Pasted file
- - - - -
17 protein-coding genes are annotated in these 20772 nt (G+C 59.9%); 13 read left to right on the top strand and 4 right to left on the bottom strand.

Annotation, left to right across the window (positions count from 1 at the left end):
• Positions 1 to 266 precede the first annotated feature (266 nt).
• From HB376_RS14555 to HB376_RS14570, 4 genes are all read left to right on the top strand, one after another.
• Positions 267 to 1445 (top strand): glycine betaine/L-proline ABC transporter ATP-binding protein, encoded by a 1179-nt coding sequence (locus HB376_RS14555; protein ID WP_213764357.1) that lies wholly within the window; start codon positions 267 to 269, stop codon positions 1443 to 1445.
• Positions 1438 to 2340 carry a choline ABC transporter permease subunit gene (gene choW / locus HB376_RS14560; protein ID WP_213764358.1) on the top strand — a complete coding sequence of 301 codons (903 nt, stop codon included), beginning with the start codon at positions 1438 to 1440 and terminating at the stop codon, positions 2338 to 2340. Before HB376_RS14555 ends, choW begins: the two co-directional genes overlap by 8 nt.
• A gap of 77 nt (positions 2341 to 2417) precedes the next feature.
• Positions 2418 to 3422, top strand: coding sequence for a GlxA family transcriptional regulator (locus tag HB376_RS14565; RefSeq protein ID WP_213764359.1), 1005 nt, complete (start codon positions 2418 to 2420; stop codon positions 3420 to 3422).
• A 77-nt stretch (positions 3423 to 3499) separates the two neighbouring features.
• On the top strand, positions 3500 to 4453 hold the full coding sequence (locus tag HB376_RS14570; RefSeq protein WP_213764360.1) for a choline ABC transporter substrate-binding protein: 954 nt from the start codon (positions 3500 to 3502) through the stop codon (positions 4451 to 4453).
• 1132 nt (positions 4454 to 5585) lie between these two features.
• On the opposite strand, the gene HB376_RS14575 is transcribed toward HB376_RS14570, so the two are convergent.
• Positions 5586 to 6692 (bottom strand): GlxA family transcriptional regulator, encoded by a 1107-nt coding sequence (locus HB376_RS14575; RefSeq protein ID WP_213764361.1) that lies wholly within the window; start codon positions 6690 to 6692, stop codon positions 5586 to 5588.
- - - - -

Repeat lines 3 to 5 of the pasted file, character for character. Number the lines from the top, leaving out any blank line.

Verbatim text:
• Positions 1 to 266 precede the first annotated feature (266 nt).
• From HB376_RS14555 to HB376_RS14570, 4 genes are all read left to right on the top strand, one after another.
• Positions 267 to 1445 (top strand): glycine betaine/L-proline ABC transporter ATP-binding protein, encoded by a 1179-nt coding sequence (locus HB376_RS14555; protein ID WP_213764357.1) that lies wholly within the window; start codon positions 267 to 269, stop codon positions 1443 to 1445.